Humanizing Cancer Care: The Patient Perspective

TON - March 2018, Vol 11, No 1


Humanizing Cancer Care: The Patient Perspective

The buzzword of this decade has been “patient-centered care.” It is the driving force behind oncology practice reform and any performance payment goals. But what does patient-centered care mean for patients?

At the ACCC National Oncology Conference in October 2017, Brianne Joseph, LPI, brought the audience to their feet with a compelling message for those involved in cancer care. Ms Joseph, a breast cancer survivor and award-winning author of Punk Azz Cancer, How Dare You!, shared her experience with the audience, focusing on what to say—or not to say—to patients with cancer during their cancer journey.

She listed tips for communicating compassionately and effectively with patients, and underlined the importance of using layman’s language and consensus decision-making. Ms Joseph brought to life what survivorship looks like from the survivor’s perspective, and the relationships that patients wish to have with their providers after their treatment ends.

According to the Institute of Medicine, patient-centered care is “providing care that is respectful of and responsive to individual patient preferences, needs, and values and ensuring that patient values guide all clinical decisions.”1 It is the practice of caring for patients in ways that are meaningful and valuable to the individual patient.

Ms Joseph provided 3 definitions of what is valuable to patients with cancer, including (1) reducing “the overwhelming,” (2) providing emotional support, and (3) using meaningful communication.

Humanizing Cancer Care: The Patient Perspective

Compassion Is Key

Ms Joseph asked practices to be human first, to be compassionate, to use plain English when speaking to patients, and to truly listen to patients’ concerns.

“Our concerns may not be cancer-related, but we don’t know that (ie, a symptom or worry of a potential issue, like perhaps being lightheaded); listen completely to what we are asking, and then answer our question. We are worried that the cancer is going to turn up somewhere else, and a symptom may be related to that.”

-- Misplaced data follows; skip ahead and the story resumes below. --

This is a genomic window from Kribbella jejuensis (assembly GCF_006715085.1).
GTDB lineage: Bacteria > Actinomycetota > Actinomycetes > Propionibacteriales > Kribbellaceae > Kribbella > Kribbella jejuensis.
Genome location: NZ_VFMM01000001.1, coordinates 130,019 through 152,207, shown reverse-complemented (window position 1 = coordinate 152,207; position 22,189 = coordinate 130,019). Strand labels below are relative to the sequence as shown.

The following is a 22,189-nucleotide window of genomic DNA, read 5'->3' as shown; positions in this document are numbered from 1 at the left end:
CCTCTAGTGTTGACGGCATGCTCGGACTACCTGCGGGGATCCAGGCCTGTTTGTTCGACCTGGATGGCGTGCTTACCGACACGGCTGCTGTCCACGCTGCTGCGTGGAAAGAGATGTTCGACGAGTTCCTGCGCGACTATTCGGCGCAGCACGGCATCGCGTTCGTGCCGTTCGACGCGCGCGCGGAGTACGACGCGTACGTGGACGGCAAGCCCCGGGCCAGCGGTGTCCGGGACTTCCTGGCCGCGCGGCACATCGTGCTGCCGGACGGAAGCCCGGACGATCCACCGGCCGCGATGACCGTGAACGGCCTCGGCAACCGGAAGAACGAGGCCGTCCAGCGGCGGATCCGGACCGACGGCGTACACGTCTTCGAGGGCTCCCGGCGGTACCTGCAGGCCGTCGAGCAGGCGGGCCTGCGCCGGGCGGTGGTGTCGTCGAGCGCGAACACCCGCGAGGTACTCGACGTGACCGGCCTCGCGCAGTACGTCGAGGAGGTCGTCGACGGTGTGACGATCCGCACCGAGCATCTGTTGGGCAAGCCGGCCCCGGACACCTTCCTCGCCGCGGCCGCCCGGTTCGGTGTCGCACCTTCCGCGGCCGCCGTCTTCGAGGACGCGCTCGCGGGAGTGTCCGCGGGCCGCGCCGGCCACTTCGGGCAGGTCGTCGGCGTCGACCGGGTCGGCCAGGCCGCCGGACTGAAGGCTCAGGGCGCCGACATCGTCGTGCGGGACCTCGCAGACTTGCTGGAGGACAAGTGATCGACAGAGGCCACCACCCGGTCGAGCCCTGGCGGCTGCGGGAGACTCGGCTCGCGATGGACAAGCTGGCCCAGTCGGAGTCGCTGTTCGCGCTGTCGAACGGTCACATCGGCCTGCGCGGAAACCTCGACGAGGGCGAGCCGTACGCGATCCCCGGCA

She shared many stories from real patients, such as Anais R., who said, “My gynecologist said to me the words, ‘You have breast cancer,’ but didn’t say anything reassuring afterward like, ‘You know, nowadays there are great treatments for breast cancer, and most of them don’t come back,’ or something similar. When I heard those words, I thought I was going to die, and no one told me the contrary.”

Ms Joseph also recounted Stephanie Jung’s story, which probably resonated with every member of the audience. As reported by Ms Joseph, Ms Jung said, “All physicians, nurses, and reception staff need to realize how many doctors and appointments patients with cancer have to manage. It is very overwhelming in the beginning to juggle calls, paperwork, referrals, disability, work transitions, and diagnosis information, let alone my own emotions, and those of my loved ones. I will always remember getting a rude response from a receptionist when I asked for the location of their office. She said, ‘You were just here last week!’ What she didn’t realize is that I had been to 6 or 7 other appointments, and had a major surgery since then. Pardon me if I don’t remember which floor of the hospital annex she was on.”

Ms Joseph also listed the following practical tips to providers when talking to patients with cancer:

  • Acknowledge the shock
  • Hug us and let us cry
  • Give us an outlet for the moment
  • Reassure us that things will be fine.